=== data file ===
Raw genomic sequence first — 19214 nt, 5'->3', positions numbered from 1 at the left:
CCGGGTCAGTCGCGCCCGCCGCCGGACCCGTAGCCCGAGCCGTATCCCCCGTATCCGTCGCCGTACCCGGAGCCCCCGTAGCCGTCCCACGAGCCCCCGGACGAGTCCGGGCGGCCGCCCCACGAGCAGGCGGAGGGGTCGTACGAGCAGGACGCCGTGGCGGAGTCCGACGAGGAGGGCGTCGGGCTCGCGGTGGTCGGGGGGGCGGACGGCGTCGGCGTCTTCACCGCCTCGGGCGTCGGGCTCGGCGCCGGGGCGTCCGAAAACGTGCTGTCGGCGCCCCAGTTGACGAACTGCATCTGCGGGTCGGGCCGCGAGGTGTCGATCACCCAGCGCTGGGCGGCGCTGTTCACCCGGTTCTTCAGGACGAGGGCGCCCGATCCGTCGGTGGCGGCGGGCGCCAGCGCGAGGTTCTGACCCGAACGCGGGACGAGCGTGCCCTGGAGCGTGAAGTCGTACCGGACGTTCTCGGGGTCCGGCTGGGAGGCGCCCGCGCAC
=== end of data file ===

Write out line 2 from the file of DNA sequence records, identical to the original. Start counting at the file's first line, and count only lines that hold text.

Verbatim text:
CCGGGTCAGTCGCGCCCGCCGCCGGACCCGTAGCCCGAGCCGTATCCCCCGTATCCGTCGCCGTACCCGGAGCCCCCGTAGCCGTCCCACGAGCCCCCGGACGAGTCCGGGCGGCCGCCCCACGAGCAGGCGGAGGGGTCGTACGAGCAGGACGCCGTGGCGGAGTCCGACGAGGAGGGCGTCGGGCTCGCGGTGGTCGGGGGGGCGGACGGCGTCGGCGTCTTCACCGCCTCGGGCGTCGGGCTCGGCGCCGGGGCGTCCGAAAACGTGCTGTCGGCGCCCCAGTTGACGAACTGCATCTGCGGGTCGGGCCGCGAGGTGTCGATCACCCAGCGCTGGGCGGCGCTGTTCACCCGGTTCTTCAGGACGAGGGCGCCCGATCCGTCGGTGGCGGCGGGCGCCAGCGCGAGGTTCTGACCCGAACGCGGGACGAGCGTGCCCTGGAGCGTGAAGTCGTACCGGACGTTCTCGGGGTCCGGCTGGGAGGCGCCCGCGCAC